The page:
Getting More Help in the Race Against Time!

I know I’ve been silent for almost six weeks, but so much has happened since my last post! For one thing I finally got to interview my aunt and some other interesting characters. But that is another post altogether. What I want to tell you all about now is the week or so leading up to the interviews.

For my project I wanted to create a context in which to present the interviews.  I wanted to provide evidence of South Carolina’s first sales tax, issued in 1951 by former governor James F. Byrnes. This sales tax garnered revenue to fund the “equalization” campaign.  I also wanted to provide evidence for the Millicent F. Brown et al vs. School District No. 20, Charleston, South Carolina case. This 1963 case supplied a precedent for South Carolina schools to integrate.

Unfortunately, the evidence I desired lay in the Special Collections at Clemson University (sales tax) and the Avery Research Center (Brown case). Both places were located pretty far from Horry County and due to time constraints, I knew I would not be able to go and look through the James F. Byrnes papers and the Millicent F. Brown papers to find exactly what I wanted. I tried calling both locations to see how much they would charge to send me scanned copies of papers in folders relevant to my topic. Let’s just say they encouraged me to come in. But that was impossible!

So there I was in a dilemma! I was freaking out, and what was worse, I had to go do my interviews without the detailed context. Fortunately, I called Ms. Millicent Brown (yes the very one the 1963 case was named after!). She is director of the “Somebody Had to Do It” project. This project documents the testimonies of South Carolinians who first integrated in public schools. She will be collecting my interviews at the end of the summer to be used for the project. Ms. Brown was gracious enough to allow me to ask her questions in regards to my project.

I called Ms. Brown and confessed all my troubles. She suggested that I ask Clemson University’s Special Collections and the Avery Research Center for specific items (such as court transcripts/legal papers) pertaining to the information I wanted. This would save me time and money. She also suggested that if this method did not work that I should check out R. Scott Baker’s book Paradoxes of Desegregation: African American Struggles for Educational Equity in Charleston, South Carolina, 1926-1972. She assured me that this book would have detailed information about her case.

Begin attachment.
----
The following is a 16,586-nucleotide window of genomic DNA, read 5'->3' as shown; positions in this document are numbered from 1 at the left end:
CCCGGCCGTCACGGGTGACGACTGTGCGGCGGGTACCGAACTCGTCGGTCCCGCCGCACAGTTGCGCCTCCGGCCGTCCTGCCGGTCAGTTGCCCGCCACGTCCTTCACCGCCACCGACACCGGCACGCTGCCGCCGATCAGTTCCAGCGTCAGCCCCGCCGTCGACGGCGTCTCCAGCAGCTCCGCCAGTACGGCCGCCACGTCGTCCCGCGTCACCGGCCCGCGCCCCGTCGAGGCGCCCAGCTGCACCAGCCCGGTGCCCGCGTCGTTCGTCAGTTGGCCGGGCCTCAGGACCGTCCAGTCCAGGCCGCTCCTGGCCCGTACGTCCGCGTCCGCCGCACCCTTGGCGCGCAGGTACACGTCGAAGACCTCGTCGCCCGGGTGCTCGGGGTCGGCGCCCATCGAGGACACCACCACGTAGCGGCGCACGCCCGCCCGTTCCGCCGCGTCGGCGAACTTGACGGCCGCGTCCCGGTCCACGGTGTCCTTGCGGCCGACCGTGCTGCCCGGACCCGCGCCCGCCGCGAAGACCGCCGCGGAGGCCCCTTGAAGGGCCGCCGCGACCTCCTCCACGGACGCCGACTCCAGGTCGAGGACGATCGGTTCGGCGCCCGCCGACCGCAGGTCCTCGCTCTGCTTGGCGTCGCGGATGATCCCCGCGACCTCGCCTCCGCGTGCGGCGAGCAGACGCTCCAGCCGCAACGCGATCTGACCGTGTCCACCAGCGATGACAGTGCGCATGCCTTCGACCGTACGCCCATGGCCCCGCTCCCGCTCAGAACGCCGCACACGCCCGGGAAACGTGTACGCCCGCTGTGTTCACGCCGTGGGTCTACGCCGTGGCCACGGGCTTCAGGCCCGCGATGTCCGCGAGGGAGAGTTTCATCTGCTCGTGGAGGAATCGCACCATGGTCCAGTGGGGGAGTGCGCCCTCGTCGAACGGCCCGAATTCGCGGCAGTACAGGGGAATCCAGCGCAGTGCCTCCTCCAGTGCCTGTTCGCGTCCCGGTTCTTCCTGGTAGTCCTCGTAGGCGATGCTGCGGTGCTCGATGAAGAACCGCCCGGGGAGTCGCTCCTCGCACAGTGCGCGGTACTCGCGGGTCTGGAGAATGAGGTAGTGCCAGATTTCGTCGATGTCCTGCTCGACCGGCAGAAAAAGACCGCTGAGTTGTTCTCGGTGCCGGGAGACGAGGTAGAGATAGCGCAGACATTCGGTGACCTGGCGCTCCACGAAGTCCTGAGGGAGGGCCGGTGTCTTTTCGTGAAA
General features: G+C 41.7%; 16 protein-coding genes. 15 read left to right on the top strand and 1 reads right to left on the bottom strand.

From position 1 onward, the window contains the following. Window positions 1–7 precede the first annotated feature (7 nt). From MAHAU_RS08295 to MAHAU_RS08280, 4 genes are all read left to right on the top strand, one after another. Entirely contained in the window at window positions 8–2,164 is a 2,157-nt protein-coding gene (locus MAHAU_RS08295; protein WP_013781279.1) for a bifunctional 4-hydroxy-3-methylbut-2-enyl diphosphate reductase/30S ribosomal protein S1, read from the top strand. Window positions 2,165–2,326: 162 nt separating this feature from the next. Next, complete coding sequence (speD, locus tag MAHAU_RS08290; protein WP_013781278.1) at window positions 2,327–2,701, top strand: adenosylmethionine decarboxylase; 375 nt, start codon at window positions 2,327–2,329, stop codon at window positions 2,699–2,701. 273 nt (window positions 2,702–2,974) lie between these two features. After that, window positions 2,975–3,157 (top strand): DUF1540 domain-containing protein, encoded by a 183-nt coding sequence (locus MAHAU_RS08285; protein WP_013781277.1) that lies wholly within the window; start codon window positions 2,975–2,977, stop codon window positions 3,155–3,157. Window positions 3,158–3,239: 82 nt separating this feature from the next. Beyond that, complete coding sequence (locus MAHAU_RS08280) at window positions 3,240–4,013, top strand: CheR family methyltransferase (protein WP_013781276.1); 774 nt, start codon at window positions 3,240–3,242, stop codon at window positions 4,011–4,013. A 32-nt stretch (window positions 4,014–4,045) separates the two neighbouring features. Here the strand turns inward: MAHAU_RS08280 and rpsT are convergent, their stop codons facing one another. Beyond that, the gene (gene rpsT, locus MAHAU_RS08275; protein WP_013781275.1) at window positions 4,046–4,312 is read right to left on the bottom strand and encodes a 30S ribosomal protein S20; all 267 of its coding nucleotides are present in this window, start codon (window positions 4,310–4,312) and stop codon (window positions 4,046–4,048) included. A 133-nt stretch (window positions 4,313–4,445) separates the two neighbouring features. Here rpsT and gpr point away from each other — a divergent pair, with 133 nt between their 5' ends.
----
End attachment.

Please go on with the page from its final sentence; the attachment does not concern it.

Ms. Brown also helped me understand exactly what type of context I wanted to create for my interviews. I believed that the sales tax and the whole “equalization” effort was a reaction to Brown vs. Board of Education in 1954. I also thought it was a sincere effort to help the black schools improve their conditions. As a result, I was on my way to creating a context that didn’t corroborate anything my aunt had told me about her experience! However, Ms. Brown informed me that the sales tax and “equalization” was done in anticipation of Brown vs. Board. As a matter of fact, “equalization” was done more as a “tongue and cheek effort”.[1] The “equalization” process was intended to give black schools enough improvements to keep black parents from petitioning for integration. Luckily this didn’t work and Ms. Brown’s parents began their case.

Ms. Brown also gave me some tips about how to approach interviewing (because to be honest, I was soooo unsure!). Earlier on, she had read my interview questions. She said that nothing in particular was wrong with the questions. Yet the wording of the questions would mostly afford me data. Yet, the nature of my project was going after more than data. The project implied that I was trying to get testimonies about how the circumstances of segregation and integration affected the interviewee and their community. For this reason, Ms. Brown suggested that I should take my cues from the interviewee. She suggested that I should not approach the interviewee as if I knew everything about their experience, but at the same time, not expects them to know all the facts surrounding their circumstances. I should allow them to tell their stories, and if the occasion arises, I should ask them if they knew anything about the facts (what I had researched) that shaped their experiences.

She also suggested that the word “integration”, for this project, may not be the right word to use. “Integration” implies that the process of desegregation had long since set in. As a result (since I was mostly interviewing students who first desegregated in the Horry County community), “desegregation” would probably be a better word to use.

After this talk I was much more confident about what type of context I wanted to create for these interviews and how to go about finding the supporting evidence. I was also more confident about how to conduct my interviews in order to receive effective feedback.

Stay tuned for my next post about the interviews!!!

[1] Words of Ms. Millicent Brown.